Balloon-borne stratospheric BrO measurements: comparison with Envisat/SCIAMACHY BrO limb profiles
1Institut für Umweltphysik, University of Heidelberg, Heidelberg, Germany
2Laboratoire de Physique Moléculaire pour l'Atmosphère et l'Astrophysique (LPMAA), Université Pierre et Marie Curie, Paris, France
3Institute for Atmospheric Science, School of Earth and Environment, University of Leeds, Leeds, UK
4Institute for Atmosphere and Environment, J. W. Goethe University Frankfurt, Frankfurt, Germany
5Service d'Aeronomie du CNRS, Verrières le Buisson, France
6Meteorologisches Institut, Freie Universität Berlin, Berlin, Germany
7Belgian Institute for Space Aeronomy (BIRA-IASB), Brussels, Belgium
8Forschungszentrum Jülich GmbH, Institut für Chemie und Dynamik der Geosphäre ICG-I: Stratosphäre, Jülich, Germany
9Harvard-Smithsonian Center for Astrophysics, Cambridge, USA
*now at: Jet Propulsion Laboratory (JPL), Pasadena, USA
Abstract. For the first time, results of four stratospheric BrO profiling instruments, are presented and compared with reference to the SLIMCAT 3-dimensional chemical transport model (3-D CTM). Model calculations are used to infer a BrO profile validation set, measured by 3 different balloon sensors, for the new Envisat/SCIAMACHY (ENVIronment SATellite/SCanning Imaging Absorption spectroMeter for Atmospheric CHartographY) satellite instrument. The balloon observations include (a) balloon-borne in situ resonance fluorescence detection of BrO (Triple), (b) balloon-borne solar occultation DOAS measurements (Differential Optical Absorption Spectroscopy) of BrO in the UV, and (c) BrO profiling from the solar occultation SAOZ (Systeme d'Analyse par Observation Zenithale) balloon instrument. Since stratospheric BrO is subject to considerable diurnal variation and none of the measurements are performed close enough in time and space for a direct comparison, all balloon observations are considered with reference to outputs from the 3-D CTM. The referencing is performed by forward and backward air mass trajectory calculations to match the balloon with the satellite observations. The diurnal variation of BrO is considered by 1-D photochemical model calculation along the trajectories. The 1-D photochemical model is initialised with output data of the 3-D model with additional constraints on the vertical transport, the total amount and photochemistry of stratospheric bromine as given by the various balloon observations. Total [Bry]=(20.1±2.5) pptv obtained from DOAS BrO observations at mid-latitudes in 2003, serves as an upper limit of the comparison. Most of the balloon observations agree with the photochemical model predictions within their given error estimates. First retrieval exercises of BrO limb profiling from the SCIAMACHY satellite instrument on average agree to around 20% with the photochemically-corrected balloon observations of the remote sensing instruments (SAOZ and DOAS). An exception is the in situ Triple profile, in which the balloon and satellite data mostly does not agree within the given errors. In general, the satellite measurements show systematically higher values below 25 km than the balloon data and a change in profile shape above about 25 km.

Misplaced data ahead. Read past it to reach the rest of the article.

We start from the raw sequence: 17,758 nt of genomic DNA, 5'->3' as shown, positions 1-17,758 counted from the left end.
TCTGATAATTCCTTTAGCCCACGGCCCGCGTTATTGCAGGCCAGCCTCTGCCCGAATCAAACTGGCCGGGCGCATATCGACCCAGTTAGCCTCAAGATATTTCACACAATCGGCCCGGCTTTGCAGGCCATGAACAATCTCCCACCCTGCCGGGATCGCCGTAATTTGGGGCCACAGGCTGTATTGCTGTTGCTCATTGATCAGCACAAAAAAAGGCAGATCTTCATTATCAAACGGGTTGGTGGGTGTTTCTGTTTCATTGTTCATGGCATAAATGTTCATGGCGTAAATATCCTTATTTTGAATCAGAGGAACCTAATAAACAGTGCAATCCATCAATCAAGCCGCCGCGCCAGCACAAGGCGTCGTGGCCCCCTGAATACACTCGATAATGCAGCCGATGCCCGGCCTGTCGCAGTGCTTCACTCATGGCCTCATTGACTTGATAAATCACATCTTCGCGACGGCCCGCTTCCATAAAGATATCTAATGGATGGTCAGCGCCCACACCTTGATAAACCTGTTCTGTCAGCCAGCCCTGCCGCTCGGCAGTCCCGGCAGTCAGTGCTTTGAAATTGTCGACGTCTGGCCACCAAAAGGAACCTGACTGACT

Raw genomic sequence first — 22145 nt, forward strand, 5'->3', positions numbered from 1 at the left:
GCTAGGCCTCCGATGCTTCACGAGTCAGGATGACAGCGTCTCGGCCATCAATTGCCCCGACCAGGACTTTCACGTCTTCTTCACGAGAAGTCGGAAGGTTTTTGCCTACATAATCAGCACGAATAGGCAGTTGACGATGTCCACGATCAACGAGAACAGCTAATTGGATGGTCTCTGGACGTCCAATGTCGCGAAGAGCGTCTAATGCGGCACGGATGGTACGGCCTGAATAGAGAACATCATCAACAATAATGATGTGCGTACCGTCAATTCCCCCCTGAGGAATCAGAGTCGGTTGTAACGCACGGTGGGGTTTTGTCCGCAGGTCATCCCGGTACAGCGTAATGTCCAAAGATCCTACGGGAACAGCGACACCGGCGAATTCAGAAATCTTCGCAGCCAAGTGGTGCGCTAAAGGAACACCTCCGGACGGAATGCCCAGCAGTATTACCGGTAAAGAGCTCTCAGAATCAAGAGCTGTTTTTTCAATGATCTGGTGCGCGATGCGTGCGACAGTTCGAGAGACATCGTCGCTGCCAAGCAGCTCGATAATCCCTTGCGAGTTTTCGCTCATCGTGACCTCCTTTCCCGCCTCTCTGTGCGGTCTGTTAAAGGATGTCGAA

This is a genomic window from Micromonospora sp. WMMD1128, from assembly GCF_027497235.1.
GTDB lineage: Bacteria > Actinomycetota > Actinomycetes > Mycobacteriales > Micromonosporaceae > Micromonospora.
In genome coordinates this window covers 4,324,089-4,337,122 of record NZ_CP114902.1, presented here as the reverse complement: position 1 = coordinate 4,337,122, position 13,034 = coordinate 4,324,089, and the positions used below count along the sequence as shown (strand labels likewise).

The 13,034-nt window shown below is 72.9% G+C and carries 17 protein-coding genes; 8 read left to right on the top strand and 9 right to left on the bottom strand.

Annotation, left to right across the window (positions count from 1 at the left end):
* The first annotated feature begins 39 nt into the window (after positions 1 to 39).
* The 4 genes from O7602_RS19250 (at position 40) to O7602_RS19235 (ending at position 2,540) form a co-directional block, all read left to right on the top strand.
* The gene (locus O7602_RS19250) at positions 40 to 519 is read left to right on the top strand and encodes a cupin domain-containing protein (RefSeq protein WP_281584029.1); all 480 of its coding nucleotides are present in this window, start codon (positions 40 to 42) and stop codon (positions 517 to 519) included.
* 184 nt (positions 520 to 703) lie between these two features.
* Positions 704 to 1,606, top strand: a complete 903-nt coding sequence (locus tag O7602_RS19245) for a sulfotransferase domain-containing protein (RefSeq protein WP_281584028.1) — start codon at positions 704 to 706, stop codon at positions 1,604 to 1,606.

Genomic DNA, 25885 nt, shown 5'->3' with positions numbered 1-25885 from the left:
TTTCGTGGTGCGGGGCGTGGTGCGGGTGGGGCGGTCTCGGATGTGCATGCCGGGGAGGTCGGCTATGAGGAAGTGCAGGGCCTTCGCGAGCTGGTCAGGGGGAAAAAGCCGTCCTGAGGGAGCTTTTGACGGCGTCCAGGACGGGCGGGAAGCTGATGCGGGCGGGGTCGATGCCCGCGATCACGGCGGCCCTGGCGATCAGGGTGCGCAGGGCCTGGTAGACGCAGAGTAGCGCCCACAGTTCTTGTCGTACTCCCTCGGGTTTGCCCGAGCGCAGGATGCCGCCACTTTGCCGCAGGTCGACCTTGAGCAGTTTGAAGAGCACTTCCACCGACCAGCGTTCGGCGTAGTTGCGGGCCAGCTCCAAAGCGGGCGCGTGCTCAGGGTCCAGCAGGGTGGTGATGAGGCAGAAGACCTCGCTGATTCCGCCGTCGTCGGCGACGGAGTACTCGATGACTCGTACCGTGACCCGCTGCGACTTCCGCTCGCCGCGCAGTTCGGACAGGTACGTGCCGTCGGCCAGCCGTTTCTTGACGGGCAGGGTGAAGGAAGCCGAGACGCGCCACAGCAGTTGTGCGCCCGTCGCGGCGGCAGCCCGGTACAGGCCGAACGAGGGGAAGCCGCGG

Dorf, M., Bösch, H., Butz, A., Camy-Peyret, C., Chipperfield, M. P., Engel, A., Goutail, F., Grunow, K., Hendrick, F., Hrechanyy, S., Naujokat, B., Pommereau, J.-P., Van Roozendael, M., Sioris, C., Stroh, F., Weidner, F., and Pfeilsticker, K.: Balloon-borne stratospheric BrO measurements: comparison with Envisat/SCIAMACHY BrO limb profiles, Atmos. Chem. Phys., 6, 2483-2501, doi:10.5194/acp-6-2483-2006, 2006.